And that’s about where I came in.
Apparently impressed by my brilliant success with Otto and the gang, the guidance counselor informed me that I would now be teaching English to two new Hmong students. When he told me it would get me out of gym class again, I agreed.
I was handed another list of vocabulary words, and led to a shadowy corner of the a.v. room. There, I was introduced to Ng and Cho. Ng seemed a few years older than me, and was very friendly. Cho was about my age, and seemed suspicious and depressed. They both wore remarkable disco outfits–wildly patterned satin shirts and white pants. It was clear that they spoke no English beyond "hi"–if that’s indeed what they were saying.
The three of us sat down together and got to work. They knew the alphabet, I’d been told, so I figured the next place to go from there would be to work on their pronunciation. Make sure they knew how all the letters worked when you stuck them together. I pointed at a word, then asked them both to say it, one at a time.
I pointed at "town."
"Tai," Ng said. So did Cho.
We worked on that one for a bit, then I pointed at "eat."
This time Cho said "tai" first.
Across town, my friend Steve (who went to another junior high) had been asked to do the same thing. First thing he did, he told me, was pick an object up off the floor. Then he pointed at it and enunciated very clearly, "waste paper basket."
He had about as much success as I was having. All I could get out of these two was "hi" and "tai." Nothing more. Every word I pointed at was one of the two. Even after I sounded it out and pronounced it for them, it was either "hi" or "tai" to them.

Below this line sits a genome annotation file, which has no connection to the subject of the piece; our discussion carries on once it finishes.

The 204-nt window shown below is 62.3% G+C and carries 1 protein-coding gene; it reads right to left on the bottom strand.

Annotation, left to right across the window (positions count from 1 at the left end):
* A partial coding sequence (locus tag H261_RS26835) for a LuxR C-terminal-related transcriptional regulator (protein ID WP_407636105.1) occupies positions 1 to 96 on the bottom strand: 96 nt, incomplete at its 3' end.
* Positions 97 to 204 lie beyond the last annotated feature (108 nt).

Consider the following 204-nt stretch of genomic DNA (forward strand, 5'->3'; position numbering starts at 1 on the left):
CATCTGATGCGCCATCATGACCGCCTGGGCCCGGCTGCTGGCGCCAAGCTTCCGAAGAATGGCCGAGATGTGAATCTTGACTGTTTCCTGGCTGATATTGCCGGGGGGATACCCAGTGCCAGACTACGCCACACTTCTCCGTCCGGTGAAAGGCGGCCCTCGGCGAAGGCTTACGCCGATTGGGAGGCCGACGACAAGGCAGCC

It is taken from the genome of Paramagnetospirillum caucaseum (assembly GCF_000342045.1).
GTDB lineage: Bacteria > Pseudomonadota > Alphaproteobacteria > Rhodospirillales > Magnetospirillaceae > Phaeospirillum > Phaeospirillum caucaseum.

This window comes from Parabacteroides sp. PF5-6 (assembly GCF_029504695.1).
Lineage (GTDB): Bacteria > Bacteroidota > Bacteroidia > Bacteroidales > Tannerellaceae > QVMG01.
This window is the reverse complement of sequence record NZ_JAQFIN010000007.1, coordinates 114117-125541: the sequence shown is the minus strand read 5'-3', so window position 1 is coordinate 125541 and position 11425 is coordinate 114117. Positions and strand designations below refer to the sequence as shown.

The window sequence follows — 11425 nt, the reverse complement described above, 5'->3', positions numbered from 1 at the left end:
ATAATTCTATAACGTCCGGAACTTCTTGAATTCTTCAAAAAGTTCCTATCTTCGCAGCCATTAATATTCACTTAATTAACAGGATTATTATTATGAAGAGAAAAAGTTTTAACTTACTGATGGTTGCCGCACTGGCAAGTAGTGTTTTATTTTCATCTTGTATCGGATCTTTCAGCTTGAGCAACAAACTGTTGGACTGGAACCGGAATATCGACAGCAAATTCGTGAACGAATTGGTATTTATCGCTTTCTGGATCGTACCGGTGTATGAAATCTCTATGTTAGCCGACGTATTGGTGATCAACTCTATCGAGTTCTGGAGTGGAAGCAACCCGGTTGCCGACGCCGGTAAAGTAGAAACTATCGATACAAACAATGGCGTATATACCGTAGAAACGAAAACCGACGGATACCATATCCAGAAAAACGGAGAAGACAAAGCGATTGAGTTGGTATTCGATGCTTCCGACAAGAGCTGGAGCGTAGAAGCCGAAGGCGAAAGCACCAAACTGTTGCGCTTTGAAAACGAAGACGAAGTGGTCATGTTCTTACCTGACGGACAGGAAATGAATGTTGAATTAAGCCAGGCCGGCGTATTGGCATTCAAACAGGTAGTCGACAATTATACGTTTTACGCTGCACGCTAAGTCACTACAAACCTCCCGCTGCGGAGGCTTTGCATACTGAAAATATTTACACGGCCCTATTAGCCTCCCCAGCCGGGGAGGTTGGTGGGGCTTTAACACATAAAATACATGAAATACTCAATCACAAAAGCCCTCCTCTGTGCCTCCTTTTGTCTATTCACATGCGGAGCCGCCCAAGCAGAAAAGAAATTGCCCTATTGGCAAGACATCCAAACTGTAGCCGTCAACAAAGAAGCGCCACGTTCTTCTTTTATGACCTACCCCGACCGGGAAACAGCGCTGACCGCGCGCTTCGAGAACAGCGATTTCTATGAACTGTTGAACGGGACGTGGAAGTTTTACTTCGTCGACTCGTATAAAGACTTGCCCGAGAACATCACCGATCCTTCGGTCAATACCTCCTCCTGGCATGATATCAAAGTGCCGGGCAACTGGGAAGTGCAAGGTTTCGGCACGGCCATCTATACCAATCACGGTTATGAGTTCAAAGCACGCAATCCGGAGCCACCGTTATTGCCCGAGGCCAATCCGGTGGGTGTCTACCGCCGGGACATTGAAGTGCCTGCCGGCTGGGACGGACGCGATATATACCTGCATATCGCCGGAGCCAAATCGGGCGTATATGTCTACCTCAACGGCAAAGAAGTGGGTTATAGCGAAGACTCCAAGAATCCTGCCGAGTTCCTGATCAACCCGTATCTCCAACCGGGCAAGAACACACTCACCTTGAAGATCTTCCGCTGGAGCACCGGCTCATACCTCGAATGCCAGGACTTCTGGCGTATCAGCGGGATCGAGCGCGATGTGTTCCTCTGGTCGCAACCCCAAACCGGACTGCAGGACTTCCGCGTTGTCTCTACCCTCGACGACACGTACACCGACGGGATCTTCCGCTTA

Soon, I was at a loss, and Ng and Cho had given up completely. I didn’t know what the hell to do–I was 13 fucking years old, for god’s sake. I couldn’t even teach them curse words.
They started talking in their native tongue as I sat there, helpless. It might have been an understandable thing, had they not kept gesturing towards me.
This time, I didn’t quit after one day. I went back again and again and again–and so did they. We kept at it, we kept trying, and we made absolutely no progress whatsoever. From the sound of things, none of their other teachers were having much luck either.
After a few months, I taught them how to play some traditional American games, like tic-tac-toe. They didn’t care. Some days all they wanted to do was stare out the window.
Then one day, they both disappeared. They just stopped coming to the a.v. room, and I stopped seeing them in the hallways. I never found out what happened.